You are here
How the body helps the brain think
David Brooks, author of The Way to Character, leads a column in The New York Times. In one of his articles, he discusses the brain-body relationship. That's the conclusion he came to.
Now scientists can scan the brain and see how it reacts to different activities. But this research feeds the illusion that the thinking process only occurs in the area above the neck. It is accepted to think that the rational part of our body is more advanced and "guides" the more primitive lower body. Interestingly, many modern scientists have begun to focus not on what happens in the head, but on what happens in the intestines. Every organ has neurons, but special attention should be paid to the vagus nerve that runs from the brain to the heart, lungs, kidneys and intestines.
The vagus nerve is one of the ways the body and the brain "communicate"
According to the Director of the Center for Brain and Body Studies at the University of Illinois, Stephen W. Porges, when we find ourselves in a new situation, our body responds. Heart starts beating more often, pressure goes up. The brain picks up signals and registers this condition.
If the situation in which we find ourselves is not dangerous, the brain and body prepare for a friendly conversation. If we feel threatened, then we enter a struggle mode. The body changes: for example, the ears start to pick up high and low frequencies so as not to miss a scream or growl, but begin to react worse to the average frequencies that are suitable for human speech. If fear is felt as a matter of life and death, the body and brain literally turn off, there is a stupor.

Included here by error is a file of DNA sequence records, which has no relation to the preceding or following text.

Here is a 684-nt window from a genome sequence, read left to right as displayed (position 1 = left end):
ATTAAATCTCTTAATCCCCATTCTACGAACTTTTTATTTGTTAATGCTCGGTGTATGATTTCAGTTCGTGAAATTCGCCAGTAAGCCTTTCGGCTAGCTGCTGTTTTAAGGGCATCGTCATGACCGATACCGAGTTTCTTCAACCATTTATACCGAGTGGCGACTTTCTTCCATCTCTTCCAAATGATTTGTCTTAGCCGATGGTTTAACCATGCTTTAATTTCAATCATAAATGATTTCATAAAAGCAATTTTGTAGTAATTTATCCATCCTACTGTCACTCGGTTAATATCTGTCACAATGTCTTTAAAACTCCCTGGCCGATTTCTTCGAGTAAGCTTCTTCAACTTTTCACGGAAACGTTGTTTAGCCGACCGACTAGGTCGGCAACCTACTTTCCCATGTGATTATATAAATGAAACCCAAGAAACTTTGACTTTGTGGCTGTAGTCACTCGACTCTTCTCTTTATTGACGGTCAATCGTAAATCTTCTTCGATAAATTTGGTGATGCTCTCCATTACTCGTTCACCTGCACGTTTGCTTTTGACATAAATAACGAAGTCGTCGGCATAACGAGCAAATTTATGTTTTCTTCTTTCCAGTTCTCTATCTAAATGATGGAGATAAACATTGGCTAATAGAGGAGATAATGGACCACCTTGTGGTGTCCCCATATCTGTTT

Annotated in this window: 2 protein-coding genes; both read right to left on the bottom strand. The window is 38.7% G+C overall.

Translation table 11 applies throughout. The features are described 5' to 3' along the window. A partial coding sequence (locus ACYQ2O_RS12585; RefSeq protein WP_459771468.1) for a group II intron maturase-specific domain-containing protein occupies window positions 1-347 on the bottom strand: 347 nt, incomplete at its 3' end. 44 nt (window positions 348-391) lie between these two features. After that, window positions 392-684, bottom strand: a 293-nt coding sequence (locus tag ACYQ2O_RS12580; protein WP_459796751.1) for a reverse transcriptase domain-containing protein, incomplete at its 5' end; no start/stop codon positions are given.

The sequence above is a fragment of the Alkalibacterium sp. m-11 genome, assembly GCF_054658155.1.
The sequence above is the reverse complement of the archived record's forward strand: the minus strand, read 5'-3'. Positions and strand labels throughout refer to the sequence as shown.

Professor of Psychology at Northeastern University in Boston and author of the book "How Emotions are Born" Lisa Feldman Barrett also agrees that the main purpose of the brain is to read signals of the body, as well as to regulate what she called the "budget of the body". For example, you met a bully. The brain will prompt the next action and accelerate heartbeat and breathing to prepare you for a fight or escape. These changes you experience essay reviews in the form of emotions - it can be fear or anger. Emotionally developed people react more flexibly to life circumstances, drink less alcohol and are psychologically more stable. At the same time, body reactions can both control people and heal them. Martha G. Welch from Columbia University talks about the importance of gentle physical touch, especially during the first 1000 minutes of life.
It lays the foundation for emotional stability in the future...
According to the outdated theory about the brain, people should regulate their emotionality through internal dialogue. In fact, emotional help comes through cooperative action. When mother and child physically contact each other, their bodies automatically harmonize, and this is reflected at the metobalic level. There is a transition from individual grief to mutual calm.
When understanding comes that the brain and body think together, the theory about the separation of mind and emotions loses its meaning. Your perception of the world is shaped by the brain's predictions of physical states. Everything in the body is interconnected, and the thought process is not just in the brain.